Deposits protect Rouble

December 2014 saw the National Bank adopt a new rate policy, provoked by consumer speculation and long queues at currency exchanges

December 2014 saw the National Bank adopt a new rate policy, provoked by consumer speculation and long queues at currency exchanges; now, withdrawing local Roubles to buy Dollars and Euros has become a thing of the past


Banks ready for inflow of depositors

People are now selling back foreign currency purchased in January and February, and have begun once more saving in local Roubles. In order to strengthen belief in the national currency, the major banks opened guaranteed local Rouble savings deposits last December, protecting against fluctuations in rates of exchange. This warned investors against panic and allowed financial institutions to keep their deposit portfolios, resulting in fixed deposits of almost Br1.3 billion in January. The trend slowed in February but surged to almost Br2.8 trillion in March (despite interest rates being reduced from 47 percent annual interest in February to 45 percent in March). The Dean of the Economics Faculty at BSU, Professor Mikhail Kovalev, explains that the public clearly have trust in their national currency’s stability. Fewer imports and, as a consequence, a more favourable trade balance have strengthened the local Rouble on the international market. “People have weighed up the situation and understand that it’s more profitable to keep their money in Roubles at present,” he notes. “Moreover, this indicates that the situation should continue to stabilise.”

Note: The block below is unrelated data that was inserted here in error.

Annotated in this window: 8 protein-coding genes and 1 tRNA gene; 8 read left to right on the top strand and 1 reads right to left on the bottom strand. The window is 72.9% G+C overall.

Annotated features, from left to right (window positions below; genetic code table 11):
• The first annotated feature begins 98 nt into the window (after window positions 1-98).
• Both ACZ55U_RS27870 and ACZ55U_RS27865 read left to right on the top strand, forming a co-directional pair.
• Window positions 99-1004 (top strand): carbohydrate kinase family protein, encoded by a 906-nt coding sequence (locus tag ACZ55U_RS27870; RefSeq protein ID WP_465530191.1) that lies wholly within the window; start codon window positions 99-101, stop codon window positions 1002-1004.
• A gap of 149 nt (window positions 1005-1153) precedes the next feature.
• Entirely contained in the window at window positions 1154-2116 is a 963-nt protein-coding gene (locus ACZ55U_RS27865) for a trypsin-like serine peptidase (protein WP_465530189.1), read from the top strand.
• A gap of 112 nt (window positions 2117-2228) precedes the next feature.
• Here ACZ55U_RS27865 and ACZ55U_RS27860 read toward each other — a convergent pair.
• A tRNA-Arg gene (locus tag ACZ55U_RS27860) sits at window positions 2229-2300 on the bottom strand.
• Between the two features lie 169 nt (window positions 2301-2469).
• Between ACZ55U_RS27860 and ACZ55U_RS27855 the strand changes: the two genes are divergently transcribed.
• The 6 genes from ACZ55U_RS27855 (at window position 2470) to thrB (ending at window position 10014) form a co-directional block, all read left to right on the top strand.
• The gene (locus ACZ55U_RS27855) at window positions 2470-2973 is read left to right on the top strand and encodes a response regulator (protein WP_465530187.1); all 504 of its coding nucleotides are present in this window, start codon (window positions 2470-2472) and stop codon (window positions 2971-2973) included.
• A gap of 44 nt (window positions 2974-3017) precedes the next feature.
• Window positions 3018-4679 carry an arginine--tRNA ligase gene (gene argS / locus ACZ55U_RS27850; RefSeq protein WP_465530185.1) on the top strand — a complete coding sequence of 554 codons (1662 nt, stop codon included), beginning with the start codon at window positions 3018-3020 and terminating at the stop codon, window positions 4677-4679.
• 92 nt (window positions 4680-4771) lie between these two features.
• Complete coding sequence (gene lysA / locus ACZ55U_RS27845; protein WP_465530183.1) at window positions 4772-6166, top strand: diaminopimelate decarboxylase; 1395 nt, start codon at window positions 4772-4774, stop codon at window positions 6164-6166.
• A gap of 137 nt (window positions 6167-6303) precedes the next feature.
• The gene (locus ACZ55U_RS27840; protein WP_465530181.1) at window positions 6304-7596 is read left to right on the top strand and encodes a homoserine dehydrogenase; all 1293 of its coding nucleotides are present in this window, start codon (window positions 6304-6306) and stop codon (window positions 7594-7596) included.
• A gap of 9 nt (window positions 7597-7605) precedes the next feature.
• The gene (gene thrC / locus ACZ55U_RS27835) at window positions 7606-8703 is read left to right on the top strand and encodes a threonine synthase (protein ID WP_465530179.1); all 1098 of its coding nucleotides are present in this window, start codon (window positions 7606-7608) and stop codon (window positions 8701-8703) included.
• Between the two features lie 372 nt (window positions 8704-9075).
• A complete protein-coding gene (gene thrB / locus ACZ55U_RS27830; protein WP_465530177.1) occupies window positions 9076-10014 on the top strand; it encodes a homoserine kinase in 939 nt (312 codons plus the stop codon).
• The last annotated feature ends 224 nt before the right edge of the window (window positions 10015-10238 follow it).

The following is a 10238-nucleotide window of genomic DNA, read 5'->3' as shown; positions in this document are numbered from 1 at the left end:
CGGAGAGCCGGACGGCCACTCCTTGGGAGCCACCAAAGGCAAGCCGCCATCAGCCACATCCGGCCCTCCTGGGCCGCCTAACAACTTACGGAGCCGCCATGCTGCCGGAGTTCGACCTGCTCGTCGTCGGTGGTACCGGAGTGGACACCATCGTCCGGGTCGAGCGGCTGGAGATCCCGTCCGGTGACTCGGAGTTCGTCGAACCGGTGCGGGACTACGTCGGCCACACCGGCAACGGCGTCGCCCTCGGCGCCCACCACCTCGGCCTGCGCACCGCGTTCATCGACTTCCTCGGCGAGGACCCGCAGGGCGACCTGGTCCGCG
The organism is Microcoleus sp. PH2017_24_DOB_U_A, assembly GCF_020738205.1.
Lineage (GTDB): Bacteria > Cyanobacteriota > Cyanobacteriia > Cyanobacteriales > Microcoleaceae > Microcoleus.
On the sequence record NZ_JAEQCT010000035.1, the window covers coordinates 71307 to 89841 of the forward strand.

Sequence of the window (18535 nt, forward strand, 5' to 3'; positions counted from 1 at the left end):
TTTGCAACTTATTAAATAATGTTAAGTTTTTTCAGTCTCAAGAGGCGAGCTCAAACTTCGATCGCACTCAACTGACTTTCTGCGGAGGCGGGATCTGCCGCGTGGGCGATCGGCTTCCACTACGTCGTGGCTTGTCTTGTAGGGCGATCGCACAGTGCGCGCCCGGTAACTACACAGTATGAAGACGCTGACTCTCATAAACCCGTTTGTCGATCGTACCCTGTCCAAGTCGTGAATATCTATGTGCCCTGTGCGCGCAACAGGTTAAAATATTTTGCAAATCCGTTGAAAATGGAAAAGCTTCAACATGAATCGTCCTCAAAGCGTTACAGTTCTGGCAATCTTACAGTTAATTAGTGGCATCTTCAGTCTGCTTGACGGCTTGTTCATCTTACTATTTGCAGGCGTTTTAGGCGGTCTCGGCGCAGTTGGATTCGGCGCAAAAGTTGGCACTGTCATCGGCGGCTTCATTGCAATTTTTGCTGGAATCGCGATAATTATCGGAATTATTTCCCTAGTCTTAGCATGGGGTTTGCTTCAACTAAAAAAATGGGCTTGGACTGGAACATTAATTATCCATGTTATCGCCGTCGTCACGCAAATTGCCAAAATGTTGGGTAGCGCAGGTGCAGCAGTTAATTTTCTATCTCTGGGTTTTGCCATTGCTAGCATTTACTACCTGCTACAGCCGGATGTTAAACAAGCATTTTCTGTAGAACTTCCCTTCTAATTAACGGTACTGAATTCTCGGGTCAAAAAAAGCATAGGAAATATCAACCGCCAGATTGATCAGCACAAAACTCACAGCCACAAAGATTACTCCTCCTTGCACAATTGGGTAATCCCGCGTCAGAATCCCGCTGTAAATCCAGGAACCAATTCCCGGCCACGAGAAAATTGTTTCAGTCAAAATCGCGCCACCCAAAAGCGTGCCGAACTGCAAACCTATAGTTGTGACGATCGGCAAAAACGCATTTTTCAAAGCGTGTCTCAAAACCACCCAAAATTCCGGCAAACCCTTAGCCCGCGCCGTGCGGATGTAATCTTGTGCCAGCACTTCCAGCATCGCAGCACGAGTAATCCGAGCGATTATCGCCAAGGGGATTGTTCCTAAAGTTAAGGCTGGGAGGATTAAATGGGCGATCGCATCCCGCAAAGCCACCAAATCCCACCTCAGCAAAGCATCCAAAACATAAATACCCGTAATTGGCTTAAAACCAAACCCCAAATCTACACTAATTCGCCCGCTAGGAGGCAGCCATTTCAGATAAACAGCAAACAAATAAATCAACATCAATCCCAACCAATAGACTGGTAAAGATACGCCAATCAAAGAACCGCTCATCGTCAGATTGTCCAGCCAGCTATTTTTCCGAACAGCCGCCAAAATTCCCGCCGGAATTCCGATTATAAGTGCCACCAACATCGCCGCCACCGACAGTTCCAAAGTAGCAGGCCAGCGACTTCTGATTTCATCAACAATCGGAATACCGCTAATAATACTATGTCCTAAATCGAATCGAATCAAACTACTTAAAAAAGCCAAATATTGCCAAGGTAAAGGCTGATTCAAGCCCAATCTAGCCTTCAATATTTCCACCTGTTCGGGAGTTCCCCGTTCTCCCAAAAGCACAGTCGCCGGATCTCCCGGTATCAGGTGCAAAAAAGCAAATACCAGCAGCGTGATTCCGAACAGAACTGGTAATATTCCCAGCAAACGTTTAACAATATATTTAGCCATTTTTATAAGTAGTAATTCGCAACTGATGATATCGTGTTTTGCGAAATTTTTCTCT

Only time will show whether the enthusiasm of depositors will remain through April but deposit rates continue to fall. Banks still offer the most ‘lucrative’ deposit rates, at 40-41 percent per annum, against an average of 35 percent.

By Galina Konovalova

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